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21 June 1962
|Education||Institute of Applied Arts, Schule für Gestaltung|
|Known for||Video art|
|Pepperminta, I'm Not The Girl Who Misses Much, Pickleporno, Ever is Over All|
|Awards||Joan Miró Prize (2009)|
Pipilotti (Elisabeth) Rist (born 1962) is a visual artist. She is best known for creating experiential video art and installation art that often portrays self-portraits and singing. Her work is often described as surreal, intimate, abstract art, having a preoccupation with the female body. Her artwork is often categorized as feminist art. In a 2011 Guardian exhibition review article, Rist describes her feminism: "Politically," she says, "I am a feminist, but personally, I am not. For me, the image of a woman in my art does not stand just for women: she stands for all humans. I hope a young guy can take just as much from my art as any woman." 
Life and career
Pipilotti Rist was born Elisabeth Rist in Grabs in the Rhine Valley. Her father is a doctor and her mother is a teacher. She started going by "Pipilotti", a combination her childhood nickname "Lotti" with her childhood hero, Astrid Lindgren’s character Pippi Longstocking, in 1982.
Prior to studying art and film, Rist studied theoretical physics in Vienna for one semester. From 1982 to 1986 Rist studied commercial art, illustration, and photography at the University of Applied Arts Vienna in Vienna. She later studied video at the School of Design (Schule für Gestaltung) in Basel, Switzerland. From 1988 through 1994, she was member of the music band and performance group Les Reines prochaines. In 1997, her work was first featured in the Venice Biennial, where she was awarded the Premio 2000 Prize. From 2002 to 2003, she was invited by Professor Paul McCarthy to teach at UCLA as a visiting faculty member. From Summer 2012 through to Summer 2013, Rist spent a sabbatical in Somerset.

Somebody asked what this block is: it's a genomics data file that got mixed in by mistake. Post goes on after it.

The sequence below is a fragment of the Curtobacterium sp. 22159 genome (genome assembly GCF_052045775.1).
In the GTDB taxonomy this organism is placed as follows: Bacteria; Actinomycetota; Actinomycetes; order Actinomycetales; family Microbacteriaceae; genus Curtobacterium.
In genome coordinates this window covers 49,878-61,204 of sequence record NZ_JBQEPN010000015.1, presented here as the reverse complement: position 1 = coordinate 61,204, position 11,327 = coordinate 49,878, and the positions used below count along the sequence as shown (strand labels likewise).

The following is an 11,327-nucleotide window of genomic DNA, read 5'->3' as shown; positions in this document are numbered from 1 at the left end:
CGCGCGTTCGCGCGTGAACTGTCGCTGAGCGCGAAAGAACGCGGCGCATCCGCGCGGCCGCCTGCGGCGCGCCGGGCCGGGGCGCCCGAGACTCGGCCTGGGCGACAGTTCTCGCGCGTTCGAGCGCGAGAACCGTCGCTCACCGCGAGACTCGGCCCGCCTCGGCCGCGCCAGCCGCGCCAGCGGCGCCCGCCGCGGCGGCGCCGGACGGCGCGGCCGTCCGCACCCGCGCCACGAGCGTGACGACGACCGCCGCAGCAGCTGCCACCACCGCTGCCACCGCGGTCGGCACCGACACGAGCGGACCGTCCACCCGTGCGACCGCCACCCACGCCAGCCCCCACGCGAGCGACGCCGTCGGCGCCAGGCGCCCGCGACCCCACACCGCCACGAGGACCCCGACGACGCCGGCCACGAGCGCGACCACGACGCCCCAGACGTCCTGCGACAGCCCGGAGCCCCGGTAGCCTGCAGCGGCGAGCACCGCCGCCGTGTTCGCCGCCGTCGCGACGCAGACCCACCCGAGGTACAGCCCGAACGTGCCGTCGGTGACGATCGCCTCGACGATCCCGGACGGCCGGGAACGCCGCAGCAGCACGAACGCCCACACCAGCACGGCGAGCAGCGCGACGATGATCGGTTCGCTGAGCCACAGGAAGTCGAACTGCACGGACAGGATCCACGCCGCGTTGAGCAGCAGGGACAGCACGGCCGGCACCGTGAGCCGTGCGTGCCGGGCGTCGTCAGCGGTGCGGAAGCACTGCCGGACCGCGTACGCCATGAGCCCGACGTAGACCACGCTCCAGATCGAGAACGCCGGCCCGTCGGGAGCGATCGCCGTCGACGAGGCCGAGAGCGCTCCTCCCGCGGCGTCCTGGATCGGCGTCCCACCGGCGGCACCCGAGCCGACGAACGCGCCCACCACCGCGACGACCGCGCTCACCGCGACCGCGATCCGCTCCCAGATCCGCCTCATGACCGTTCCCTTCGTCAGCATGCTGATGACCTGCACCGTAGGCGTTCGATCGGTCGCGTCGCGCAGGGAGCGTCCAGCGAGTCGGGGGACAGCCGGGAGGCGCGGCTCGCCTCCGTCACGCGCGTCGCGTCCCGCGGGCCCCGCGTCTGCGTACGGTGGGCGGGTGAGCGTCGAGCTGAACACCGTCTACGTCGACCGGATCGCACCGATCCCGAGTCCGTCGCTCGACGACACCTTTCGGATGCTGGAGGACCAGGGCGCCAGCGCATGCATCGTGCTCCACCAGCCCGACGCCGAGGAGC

Rist lives in Zurich, Switzerland with her partner Balz Roth, an entrepreneur. She and Roth have a son, Himalaya.
Her first feature film, Pepperminta, had its world premiere at the 66th Venice International Film Festival in 2009. She summarized the plot as "a young woman and her friends on a quest to find the right color combinations and with these colors they can free other people from fear and make life better.”
During her studies Pipilotti Rist began making super 8 films. Her works generally last only a few minutes, borrowing from mass-media formats such as MTV and advertising, with alterations in their colors, speed, and sound. Her works generally treat issues related to gender, sexuality, and the human body.